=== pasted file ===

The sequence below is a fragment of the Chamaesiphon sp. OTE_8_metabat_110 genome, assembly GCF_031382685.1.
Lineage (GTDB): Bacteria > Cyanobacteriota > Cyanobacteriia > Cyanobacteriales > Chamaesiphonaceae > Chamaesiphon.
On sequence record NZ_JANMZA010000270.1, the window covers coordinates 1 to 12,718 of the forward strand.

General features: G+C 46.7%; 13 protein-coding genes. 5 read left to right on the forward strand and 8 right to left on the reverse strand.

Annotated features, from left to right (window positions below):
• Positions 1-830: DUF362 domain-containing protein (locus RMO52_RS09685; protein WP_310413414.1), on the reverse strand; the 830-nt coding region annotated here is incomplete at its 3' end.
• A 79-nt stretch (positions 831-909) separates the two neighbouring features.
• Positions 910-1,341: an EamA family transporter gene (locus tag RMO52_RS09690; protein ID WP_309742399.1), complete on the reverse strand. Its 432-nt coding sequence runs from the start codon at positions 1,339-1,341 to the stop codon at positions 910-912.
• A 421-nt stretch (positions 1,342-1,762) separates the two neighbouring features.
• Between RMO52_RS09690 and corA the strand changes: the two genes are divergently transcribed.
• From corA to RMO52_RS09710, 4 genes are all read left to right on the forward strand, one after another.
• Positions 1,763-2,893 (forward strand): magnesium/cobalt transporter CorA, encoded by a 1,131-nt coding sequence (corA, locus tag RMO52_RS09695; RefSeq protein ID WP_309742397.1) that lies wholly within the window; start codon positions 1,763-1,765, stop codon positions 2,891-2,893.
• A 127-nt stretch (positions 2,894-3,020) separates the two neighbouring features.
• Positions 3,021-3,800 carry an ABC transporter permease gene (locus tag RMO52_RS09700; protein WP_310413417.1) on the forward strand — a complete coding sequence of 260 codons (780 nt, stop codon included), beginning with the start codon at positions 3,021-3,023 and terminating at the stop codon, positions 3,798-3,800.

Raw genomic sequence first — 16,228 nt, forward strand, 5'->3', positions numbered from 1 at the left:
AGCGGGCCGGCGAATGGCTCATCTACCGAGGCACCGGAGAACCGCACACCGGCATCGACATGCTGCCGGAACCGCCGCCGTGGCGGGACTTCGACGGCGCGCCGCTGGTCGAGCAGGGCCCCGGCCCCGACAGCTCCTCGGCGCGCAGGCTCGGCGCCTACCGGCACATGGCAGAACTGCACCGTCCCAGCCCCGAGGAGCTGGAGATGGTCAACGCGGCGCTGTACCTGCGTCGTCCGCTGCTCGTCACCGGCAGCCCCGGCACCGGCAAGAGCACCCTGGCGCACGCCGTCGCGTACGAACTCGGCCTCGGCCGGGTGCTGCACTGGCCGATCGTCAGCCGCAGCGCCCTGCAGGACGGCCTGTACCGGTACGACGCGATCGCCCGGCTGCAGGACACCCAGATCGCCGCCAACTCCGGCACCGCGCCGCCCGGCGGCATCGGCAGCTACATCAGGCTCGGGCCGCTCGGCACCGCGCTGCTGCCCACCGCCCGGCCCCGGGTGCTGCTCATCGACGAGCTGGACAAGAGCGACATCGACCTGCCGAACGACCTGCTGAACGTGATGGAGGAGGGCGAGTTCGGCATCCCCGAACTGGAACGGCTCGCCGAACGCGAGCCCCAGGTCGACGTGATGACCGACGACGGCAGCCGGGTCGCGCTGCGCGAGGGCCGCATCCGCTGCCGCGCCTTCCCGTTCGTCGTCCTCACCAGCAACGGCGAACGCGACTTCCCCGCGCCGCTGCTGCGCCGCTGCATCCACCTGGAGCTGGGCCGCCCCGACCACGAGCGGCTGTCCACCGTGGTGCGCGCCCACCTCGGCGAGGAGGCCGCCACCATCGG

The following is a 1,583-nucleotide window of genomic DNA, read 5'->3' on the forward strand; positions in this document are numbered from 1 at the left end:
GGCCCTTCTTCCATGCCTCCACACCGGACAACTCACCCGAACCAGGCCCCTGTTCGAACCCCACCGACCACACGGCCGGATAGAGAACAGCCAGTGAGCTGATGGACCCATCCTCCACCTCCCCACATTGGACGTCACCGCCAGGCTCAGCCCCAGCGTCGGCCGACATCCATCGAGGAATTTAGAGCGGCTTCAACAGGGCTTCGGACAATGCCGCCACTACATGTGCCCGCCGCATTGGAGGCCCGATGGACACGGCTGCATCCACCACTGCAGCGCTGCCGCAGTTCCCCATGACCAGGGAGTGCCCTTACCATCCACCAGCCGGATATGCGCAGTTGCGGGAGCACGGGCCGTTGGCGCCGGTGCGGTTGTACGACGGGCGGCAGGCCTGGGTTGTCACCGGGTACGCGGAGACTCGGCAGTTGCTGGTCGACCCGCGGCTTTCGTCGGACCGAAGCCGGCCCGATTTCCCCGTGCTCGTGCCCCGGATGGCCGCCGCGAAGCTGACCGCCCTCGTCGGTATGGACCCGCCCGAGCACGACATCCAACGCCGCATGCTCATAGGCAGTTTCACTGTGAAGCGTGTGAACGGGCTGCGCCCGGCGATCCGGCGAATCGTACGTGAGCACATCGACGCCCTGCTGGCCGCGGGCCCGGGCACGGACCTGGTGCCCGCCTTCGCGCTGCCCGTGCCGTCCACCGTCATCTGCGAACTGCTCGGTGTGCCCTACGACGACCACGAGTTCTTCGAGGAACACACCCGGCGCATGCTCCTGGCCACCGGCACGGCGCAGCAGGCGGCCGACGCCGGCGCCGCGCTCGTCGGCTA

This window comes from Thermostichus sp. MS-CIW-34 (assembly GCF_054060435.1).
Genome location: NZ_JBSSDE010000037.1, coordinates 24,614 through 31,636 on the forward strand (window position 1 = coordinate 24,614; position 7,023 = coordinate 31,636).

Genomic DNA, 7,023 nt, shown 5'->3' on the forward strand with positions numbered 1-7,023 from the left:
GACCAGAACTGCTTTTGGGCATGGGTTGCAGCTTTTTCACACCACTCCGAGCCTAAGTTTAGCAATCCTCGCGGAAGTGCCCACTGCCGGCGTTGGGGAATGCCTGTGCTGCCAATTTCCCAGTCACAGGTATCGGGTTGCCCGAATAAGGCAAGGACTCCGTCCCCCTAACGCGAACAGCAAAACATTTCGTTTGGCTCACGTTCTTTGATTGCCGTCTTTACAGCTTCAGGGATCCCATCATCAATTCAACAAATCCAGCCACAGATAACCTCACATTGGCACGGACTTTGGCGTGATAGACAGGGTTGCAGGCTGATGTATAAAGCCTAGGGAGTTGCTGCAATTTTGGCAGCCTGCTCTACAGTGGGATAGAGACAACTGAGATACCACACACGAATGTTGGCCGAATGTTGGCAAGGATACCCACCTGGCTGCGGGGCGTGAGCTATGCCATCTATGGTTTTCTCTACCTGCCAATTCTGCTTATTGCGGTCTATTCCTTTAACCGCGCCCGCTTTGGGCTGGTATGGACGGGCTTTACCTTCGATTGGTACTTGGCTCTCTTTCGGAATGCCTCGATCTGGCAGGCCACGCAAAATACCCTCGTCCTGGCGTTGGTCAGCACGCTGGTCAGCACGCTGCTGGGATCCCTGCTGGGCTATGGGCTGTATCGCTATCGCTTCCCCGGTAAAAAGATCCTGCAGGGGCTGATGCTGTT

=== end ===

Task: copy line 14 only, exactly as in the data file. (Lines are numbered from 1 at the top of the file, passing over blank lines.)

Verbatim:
• Positions 3,021-3,800 carry an ABC transporter permease gene (locus tag RMO52_RS09700; protein WP_310413417.1) on the forward strand — a complete coding sequence of 260 codons (780 nt, stop codon included), beginning with the start codon at positions 3,021-3,023 and terminating at the stop codon, positions 3,798-3,800.